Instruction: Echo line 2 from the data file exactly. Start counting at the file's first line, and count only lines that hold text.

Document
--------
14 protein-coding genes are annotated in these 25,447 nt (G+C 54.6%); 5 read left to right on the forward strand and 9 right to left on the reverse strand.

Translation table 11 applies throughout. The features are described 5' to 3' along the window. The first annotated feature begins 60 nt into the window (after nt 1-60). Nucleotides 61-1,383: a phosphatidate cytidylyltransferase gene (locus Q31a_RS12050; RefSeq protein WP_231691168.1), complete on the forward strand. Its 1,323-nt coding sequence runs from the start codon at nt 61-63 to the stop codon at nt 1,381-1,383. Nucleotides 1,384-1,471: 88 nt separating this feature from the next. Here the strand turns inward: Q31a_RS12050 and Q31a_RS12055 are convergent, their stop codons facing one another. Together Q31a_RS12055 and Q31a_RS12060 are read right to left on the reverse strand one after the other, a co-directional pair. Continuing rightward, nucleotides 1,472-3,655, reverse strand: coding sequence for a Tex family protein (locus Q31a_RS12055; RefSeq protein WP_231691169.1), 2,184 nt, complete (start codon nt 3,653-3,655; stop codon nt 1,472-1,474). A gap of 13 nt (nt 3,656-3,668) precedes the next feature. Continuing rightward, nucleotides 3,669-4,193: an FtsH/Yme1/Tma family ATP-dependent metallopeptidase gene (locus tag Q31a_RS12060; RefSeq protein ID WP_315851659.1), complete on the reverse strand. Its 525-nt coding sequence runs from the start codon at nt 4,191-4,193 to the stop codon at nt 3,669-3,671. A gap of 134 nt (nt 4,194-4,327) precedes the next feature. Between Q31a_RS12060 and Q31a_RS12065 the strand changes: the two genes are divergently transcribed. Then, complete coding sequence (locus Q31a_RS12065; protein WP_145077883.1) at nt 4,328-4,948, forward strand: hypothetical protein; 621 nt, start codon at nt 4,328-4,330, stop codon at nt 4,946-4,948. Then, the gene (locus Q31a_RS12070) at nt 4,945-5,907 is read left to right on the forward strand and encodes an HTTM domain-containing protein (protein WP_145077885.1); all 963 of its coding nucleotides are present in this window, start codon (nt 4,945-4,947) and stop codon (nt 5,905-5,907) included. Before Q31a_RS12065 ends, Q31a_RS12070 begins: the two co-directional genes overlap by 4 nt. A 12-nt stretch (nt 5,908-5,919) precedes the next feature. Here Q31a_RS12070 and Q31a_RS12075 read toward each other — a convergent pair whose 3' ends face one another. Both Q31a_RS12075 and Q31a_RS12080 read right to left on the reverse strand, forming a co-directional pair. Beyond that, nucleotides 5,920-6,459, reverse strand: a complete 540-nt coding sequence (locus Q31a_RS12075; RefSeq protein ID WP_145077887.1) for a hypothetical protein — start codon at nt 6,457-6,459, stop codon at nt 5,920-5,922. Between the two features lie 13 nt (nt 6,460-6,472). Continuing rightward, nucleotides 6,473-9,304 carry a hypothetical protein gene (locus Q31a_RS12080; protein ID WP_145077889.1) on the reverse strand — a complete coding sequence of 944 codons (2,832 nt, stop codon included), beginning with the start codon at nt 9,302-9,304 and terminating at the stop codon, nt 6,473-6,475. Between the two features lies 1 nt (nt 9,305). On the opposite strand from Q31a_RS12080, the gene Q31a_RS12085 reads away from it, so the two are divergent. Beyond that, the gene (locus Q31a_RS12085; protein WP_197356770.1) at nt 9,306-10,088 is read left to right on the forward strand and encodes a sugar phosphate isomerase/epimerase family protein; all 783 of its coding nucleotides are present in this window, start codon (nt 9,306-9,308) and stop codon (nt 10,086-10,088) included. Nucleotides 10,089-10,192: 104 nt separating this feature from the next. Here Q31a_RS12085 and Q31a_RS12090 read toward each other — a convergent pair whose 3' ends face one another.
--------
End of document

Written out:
Translation table 11 applies throughout. The features are described 5' to 3' along the window. The first annotated feature begins 60 nt into the window (after nt 1-60). Nucleotides 61-1,383: a phosphatidate cytidylyltransferase gene (locus Q31a_RS12050; RefSeq protein WP_231691168.1), complete on the forward strand. Its 1,323-nt coding sequence runs from the start codon at nt 61-63 to the stop codon at nt 1,381-1,383. Nucleotides 1,384-1,471: 88 nt separating this feature from the next. Here the strand turns inward: Q31a_RS12050 and Q31a_RS12055 are convergent, their stop codons facing one another. Together Q31a_RS12055 and Q31a_RS12060 are read right to left on the reverse strand one after the other, a co-directional pair. Continuing rightward, nucleotides 1,472-3,655, reverse strand: coding sequence for a Tex family protein (locus Q31a_RS12055; RefSeq protein WP_231691169.1), 2,184 nt, complete (start codon nt 3,653-3,655; stop codon nt 1,472-1,474). A gap of 13 nt (nt 3,656-3,668) precedes the next feature. Continuing rightward, nucleotides 3,669-4,193: an FtsH/Yme1/Tma family ATP-dependent metallopeptidase gene (locus tag Q31a_RS12060; RefSeq protein ID WP_315851659.1), complete on the reverse strand. Its 525-nt coding sequence runs from the start codon at nt 4,191-4,193 to the stop codon at nt 3,669-3,671. A gap of 134 nt (nt 4,194-4,327) precedes the next feature. Between Q31a_RS12060 and Q31a_RS12065 the strand changes: the two genes are divergently transcribed. Then, complete coding sequence (locus Q31a_RS12065; protein WP_145077883.1) at nt 4,328-4,948, forward strand: hypothetical protein; 621 nt, start codon at nt 4,328-4,330, stop codon at nt 4,946-4,948. Then, the gene (locus Q31a_RS12070) at nt 4,945-5,907 is read left to right on the forward strand and encodes an HTTM domain-containing protein (protein WP_145077885.1); all 963 of its coding nucleotides are present in this window, start codon (nt 4,945-4,947) and stop codon (nt 5,905-5,907) included. Before Q31a_RS12065 ends, Q31a_RS12070 begins: the two co-directional genes overlap by 4 nt. A 12-nt stretch (nt 5,908-5,919) precedes the next feature. Here Q31a_RS12070 and Q31a_RS12075 read toward each other — a convergent pair whose 3' ends face one another. Both Q31a_RS12075 and Q31a_RS12080 read right to left on the reverse strand, forming a co-directional pair. Beyond that, nucleotides 5,920-6,459, reverse strand: a complete 540-nt coding sequence (locus Q31a_RS12075; RefSeq protein ID WP_145077887.1) for a hypothetical protein — start codon at nt 6,457-6,459, stop codon at nt 5,920-5,922. Between the two features lie 13 nt (nt 6,460-6,472). Continuing rightward, nucleotides 6,473-9,304 carry a hypothetical protein gene (locus Q31a_RS12080; protein ID WP_145077889.1) on the reverse strand — a complete coding sequence of 944 codons (2,832 nt, stop codon included), beginning with the start codon at nt 9,302-9,304 and terminating at the stop codon, nt 6,473-6,475. Between the two features lies 1 nt (nt 9,305). On the opposite strand from Q31a_RS12080, the gene Q31a_RS12085 reads away from it, so the two are divergent. Beyond that, the gene (locus Q31a_RS12085; protein WP_197356770.1) at nt 9,306-10,088 is read left to right on the forward strand and encodes a sugar phosphate isomerase/epimerase family protein; all 783 of its coding nucleotides are present in this window, start codon (nt 9,306-9,308) and stop codon (nt 10,086-10,088) included. Nucleotides 10,089-10,192: 104 nt separating this feature from the next. Here Q31a_RS12085 and Q31a_RS12090 read toward each other — a convergent pair whose 3' ends face one another.